As I mentioned earlier, dive bags come in various designs – backpack, duffel bag, hard case style, and roller bag styles – with each having its own advantages and disadvantages.
Backpack-style dive bags have the advantage of being the most comfortable to carry as the weights are distributed evenly on your shoulders. Your hands are also free and there are several pockets on the outside for storage and better organization. Also, backpack-style dive bags are very stylish and come in different colors.
However, it can be uncomfortable to carry backpack-style dive bags when you are packing your complete scuba diving gear. Backpack-style dive bags are also generally more expensive than other types of dive bags.
Duffel dive bags have a simple construction, are affordable, come in many styles and sizes, and are very spacious. Like the backpack designs, they are soft-sided which makes them easy to manipulate during traveling.
However, some duffel dive bags have just a single compartment and this makes organizing your stuff a bit difficult. Also, they can get heavy when you pack your complete dive gear.
Roller dive bags are essentially backpack-style or duffel dive bags that have wheels to make them more convenient. And this will make transporting your dive bags easier especially when it’s fully packed. However, adding wheels to a backpack means more weight.
Hard case bags are the most durable, capable of handling lots of abuse, and offer superb protection for your gear. They are very expensive and are usually used for sensitive dive equipment, like cameras and housing, computers, and so on, that can get easily damaged when packed in other types of dive bags.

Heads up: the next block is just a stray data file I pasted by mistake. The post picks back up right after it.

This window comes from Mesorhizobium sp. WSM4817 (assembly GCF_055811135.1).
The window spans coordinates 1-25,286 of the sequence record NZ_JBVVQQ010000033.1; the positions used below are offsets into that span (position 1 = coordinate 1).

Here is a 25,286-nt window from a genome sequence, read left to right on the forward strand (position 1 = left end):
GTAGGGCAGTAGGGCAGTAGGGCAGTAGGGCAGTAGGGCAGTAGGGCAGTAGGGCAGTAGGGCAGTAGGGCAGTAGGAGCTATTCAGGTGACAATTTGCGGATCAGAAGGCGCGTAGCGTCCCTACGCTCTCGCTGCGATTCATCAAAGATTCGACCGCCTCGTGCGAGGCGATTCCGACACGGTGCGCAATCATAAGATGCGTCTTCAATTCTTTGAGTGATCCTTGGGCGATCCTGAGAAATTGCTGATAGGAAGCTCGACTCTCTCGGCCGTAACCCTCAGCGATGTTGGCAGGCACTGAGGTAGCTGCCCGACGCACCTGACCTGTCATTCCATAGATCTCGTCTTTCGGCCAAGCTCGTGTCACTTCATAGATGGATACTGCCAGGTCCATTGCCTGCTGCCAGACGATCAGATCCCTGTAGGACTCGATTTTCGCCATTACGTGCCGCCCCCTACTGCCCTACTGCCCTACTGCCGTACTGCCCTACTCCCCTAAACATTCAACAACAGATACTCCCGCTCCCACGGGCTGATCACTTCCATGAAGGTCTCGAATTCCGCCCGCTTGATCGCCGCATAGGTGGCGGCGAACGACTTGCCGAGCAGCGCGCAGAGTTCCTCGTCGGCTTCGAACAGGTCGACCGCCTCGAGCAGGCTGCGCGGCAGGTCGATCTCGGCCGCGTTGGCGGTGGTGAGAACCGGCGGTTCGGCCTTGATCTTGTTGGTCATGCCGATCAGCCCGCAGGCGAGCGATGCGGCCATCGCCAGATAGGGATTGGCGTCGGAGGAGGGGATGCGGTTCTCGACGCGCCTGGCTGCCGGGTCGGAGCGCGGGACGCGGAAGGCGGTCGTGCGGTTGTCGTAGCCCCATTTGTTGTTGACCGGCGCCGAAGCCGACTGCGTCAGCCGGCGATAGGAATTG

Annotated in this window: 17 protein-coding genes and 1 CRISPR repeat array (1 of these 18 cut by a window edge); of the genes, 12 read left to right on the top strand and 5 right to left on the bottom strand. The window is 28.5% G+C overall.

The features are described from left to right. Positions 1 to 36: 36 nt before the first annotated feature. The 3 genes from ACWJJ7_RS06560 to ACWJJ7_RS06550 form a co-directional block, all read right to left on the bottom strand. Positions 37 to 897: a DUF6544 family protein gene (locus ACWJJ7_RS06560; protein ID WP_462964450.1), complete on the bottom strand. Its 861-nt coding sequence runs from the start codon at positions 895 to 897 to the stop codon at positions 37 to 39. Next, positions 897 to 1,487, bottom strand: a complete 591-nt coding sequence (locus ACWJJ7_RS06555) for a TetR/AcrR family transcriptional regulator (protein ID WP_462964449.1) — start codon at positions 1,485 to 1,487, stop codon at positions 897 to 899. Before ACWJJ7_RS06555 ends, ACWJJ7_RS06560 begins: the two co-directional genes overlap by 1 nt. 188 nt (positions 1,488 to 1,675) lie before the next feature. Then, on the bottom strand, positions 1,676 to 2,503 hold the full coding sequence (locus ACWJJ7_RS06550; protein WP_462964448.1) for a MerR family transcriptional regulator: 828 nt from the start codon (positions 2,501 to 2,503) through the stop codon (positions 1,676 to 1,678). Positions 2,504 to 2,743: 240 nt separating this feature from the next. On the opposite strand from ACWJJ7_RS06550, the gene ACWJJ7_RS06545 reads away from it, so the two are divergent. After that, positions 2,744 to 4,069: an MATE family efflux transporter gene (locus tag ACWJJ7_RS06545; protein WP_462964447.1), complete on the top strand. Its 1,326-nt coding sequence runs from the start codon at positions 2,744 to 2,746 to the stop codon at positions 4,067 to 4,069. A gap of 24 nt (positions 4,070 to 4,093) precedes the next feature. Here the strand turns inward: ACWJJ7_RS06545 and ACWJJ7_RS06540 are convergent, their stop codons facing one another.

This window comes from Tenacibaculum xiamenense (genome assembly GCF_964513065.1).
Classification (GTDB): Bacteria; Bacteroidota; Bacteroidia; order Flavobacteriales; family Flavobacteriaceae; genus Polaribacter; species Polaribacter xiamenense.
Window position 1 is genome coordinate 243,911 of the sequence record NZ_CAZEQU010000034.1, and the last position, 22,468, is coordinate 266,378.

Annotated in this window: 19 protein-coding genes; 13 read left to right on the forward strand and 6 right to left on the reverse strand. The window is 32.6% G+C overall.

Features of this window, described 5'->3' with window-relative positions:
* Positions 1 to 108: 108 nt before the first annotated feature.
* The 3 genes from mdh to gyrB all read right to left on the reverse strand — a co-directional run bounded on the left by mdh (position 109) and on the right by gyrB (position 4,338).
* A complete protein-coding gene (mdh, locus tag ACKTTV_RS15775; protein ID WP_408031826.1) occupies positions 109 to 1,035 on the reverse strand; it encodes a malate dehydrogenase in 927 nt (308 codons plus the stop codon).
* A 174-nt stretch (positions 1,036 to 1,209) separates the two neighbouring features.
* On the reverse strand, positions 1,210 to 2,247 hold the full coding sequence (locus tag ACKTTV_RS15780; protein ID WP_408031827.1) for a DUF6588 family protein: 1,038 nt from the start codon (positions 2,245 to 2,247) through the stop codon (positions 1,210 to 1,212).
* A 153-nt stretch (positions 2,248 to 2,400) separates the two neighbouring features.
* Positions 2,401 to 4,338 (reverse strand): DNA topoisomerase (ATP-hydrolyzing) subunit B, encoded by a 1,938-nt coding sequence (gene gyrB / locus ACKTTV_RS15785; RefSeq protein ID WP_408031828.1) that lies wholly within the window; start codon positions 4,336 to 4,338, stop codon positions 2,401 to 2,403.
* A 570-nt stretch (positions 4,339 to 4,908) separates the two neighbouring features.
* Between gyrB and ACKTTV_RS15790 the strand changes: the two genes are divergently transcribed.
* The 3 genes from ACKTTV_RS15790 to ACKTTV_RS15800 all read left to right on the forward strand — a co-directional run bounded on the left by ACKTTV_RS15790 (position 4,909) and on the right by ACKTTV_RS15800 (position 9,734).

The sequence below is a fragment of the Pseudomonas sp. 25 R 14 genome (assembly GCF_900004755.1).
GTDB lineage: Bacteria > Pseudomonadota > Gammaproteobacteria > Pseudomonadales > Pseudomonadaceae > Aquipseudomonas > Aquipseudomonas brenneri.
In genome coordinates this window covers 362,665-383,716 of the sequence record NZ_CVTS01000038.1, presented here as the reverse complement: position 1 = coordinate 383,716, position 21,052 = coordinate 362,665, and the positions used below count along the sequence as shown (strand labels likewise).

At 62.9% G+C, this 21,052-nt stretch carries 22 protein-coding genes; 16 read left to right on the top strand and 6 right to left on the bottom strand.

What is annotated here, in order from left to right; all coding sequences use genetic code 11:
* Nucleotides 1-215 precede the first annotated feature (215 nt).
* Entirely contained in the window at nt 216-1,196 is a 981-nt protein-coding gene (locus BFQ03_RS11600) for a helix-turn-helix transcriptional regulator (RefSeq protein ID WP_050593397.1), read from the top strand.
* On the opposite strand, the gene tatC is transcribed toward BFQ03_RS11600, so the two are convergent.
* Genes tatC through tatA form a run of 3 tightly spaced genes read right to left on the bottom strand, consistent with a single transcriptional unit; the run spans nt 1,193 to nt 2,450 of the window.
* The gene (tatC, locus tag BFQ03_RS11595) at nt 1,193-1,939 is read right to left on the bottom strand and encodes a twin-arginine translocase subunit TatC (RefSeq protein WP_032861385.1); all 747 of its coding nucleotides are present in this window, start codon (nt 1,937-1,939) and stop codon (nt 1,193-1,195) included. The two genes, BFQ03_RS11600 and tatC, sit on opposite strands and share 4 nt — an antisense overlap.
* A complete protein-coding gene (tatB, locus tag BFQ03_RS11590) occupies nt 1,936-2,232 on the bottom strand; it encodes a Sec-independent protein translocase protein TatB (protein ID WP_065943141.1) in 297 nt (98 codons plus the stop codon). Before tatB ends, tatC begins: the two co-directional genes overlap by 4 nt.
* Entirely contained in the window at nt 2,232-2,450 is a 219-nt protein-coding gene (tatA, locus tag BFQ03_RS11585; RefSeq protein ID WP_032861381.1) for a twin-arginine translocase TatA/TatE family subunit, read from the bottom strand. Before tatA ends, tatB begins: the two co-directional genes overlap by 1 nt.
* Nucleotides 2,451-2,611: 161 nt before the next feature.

Hard case bags are also the heaviest and can’t be manipulated for travel due to their hard cover.
Other types of dive bags included mesh bags that drains water out of the bags while allowing air in for quick-drying of your gear and regulator bags that are specially designed for regulators.
Compartments And Pockets
A dive bag with several compartments makes it easy to arrange your stuff and stay organized. You have a place for different items and be able to separate wet or dirty pieces of gear from other items.
Dive bags may or may not be waterproof depending on their designed purposes. Most dive bags (duffel and backpack dive bags) are designed to keep water out. However, mesh bags are not waterproof since the idea behind them is to let water drain out of them and allow air in for quick drying of the gear.
Zipper quality should be put into consideration as low-quality zippers will break in no time which may compromise your gear. Since your dive bag will be coming in contact with water, the zippers must also be resistant to corrosion to ensure their longevity.
Scuba diving gear is expensive and even going for the more affordable models will still set you back a bit. It’s in your best interest to take care of your gear to ensure they last long and one of the ways to do this is to invest in a quality dive bag.
Go through the reviews and the buying guide above and I’m sure you’ll find a dive bag that’s perfect for you.